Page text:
What he probably learned [from Hopkins] was how to vary his line lengths, and his metres within the line or stanza, how to excite the solemn pace of a devotional verse (cf. respectively, the second stanza of "The Year of the Whale"; "Carol" and "Elegy"). Yet where, between Skelton and Keats, would one place the wintry-lyrical next-to-last stanza of "The Funeral of Ally Flett"…? George Mackay Brown is giving back to poetry much of its ancient courtesy—Greek or Norse: to tell a tale, to commemorate human mischief and to cast spells about our ears. To support my belief that his is the most "wizard shape" to appear in British poetry since Dylan Thomas', I [would] offer "The Condemned Well," a cantata of his skills, a work I have promptly added to my select anthology of great poems about the finite world. (p. 733)

Vernon Young, in The Hudson Review (copyright © 1973 by The Hudson Review, Inc.; reprinted by permission), Vol. XXVI, No. 4, Winter, 1973–74.

There are parts of the British Isles so far from London they cannot be called 'provincial'. They … are British only by circumstances of history and geography and not identity. (p. 80)

While it would be foolish to claim that George Mackay Brown was an Orkney nationalist, it is still true that the Orkney Islands stand culturally and historically in a comparable relationship to Scotland as Scotland does to England. (pp. 80-1)

George Mackay Brown relies on the exclusiveness of Orkney culture and history in his poems. His poems attempt to make the special case of the Orkneys—and perhaps all remote communities—seem reasonable. He concentrates on a place; and the regret of his poems is that a community, seen to be at one time content with its appropriate ways of earning a living and the kind of society that its cultural inheritance had formed, is on the verge of total alteration, its once necessary unanimity corrupted by individual materialism and collective helplessness. (p. 81)

Loaves and Fishes (1959) was his first commercially published book, and the religious stress is evident enough from the title. 'Holy' was his favourite word: 'the holy earl', 'terrible holy joy', 'their lips/Welded holy and carnal in one flame', 'holy furrow'. Strenuously over-poetic efforts did produce the occasional success. A line like 'the sea grinds his salt behind a riot of masks', while it comes from the stable of over-dramatised visual imagery, that industrious measuring out of incantatory mysteriousness which suffered from the demise of Dylan Thomas's reputation, does however show the quality of Brown's pictorial sense at its most imaginative. It also shows that from the beginning Brown was prepared to associate his writing with outlier Celtic styles, the big bardic puff. (p. 83)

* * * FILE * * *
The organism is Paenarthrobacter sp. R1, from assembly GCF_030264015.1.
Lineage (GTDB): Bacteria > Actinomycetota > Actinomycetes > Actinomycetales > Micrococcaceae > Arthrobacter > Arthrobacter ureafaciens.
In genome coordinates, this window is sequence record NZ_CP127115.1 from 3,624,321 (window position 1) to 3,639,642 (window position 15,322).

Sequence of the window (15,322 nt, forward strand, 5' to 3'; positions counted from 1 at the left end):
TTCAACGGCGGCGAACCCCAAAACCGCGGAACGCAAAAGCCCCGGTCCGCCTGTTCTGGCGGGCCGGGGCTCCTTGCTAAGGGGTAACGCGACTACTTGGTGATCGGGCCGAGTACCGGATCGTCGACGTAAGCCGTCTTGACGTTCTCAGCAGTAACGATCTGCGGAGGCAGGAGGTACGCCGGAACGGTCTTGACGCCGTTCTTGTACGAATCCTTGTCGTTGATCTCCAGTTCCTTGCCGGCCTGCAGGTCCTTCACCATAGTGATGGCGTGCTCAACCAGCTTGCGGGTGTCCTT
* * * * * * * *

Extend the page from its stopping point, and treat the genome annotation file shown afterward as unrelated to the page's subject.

Even if a reader had suspected from Loaves and Fishes that what germs of lyrical realism there were in the book would become the most interesting aspect of subsequent poems, the first poem of his next book—The Year of the Whale—must have come as something of a surprise. 'The Funeral of Ally Flett' dispenses with naive patter. Imagination perceives what the eye might have seen rather than what the ear can revel in as a substitute for sense. His new idiom is a lucid counterpart of subject, but is at the same time under a formal control that does not neglect musicality. It uses the simplest method of telling a story; episodes and characters follow each other in a sequence of regular verses of eight lines of uneven length. The lyrical finish of the poem is beautifully accommodated to a concrete, visualised narrative. Brown also allows himself words too colloquial for his earlier poems—'tearaway', 'copper'—although to an urban ear, these would already have been replaced.

Brown, as a poet of remote island communities and unindustrial, non-urban landscapes, is at odds with the tradition of modern poetry. He is, in some ways, like Vernon Watkins, who adhered to a post-Modernist climate but maintained interests remote from it, and even antagonistic to the ways of life most contemporary poems arise from. Muir was like this, too, although his commitment to Modernism was critical and thoughtful; it is perhaps the Christianity of these poets that makes them seem apart from the way modern poetry has developed, and at once a criticism of the nature of that development. Local traditions also die hard. (p. 85)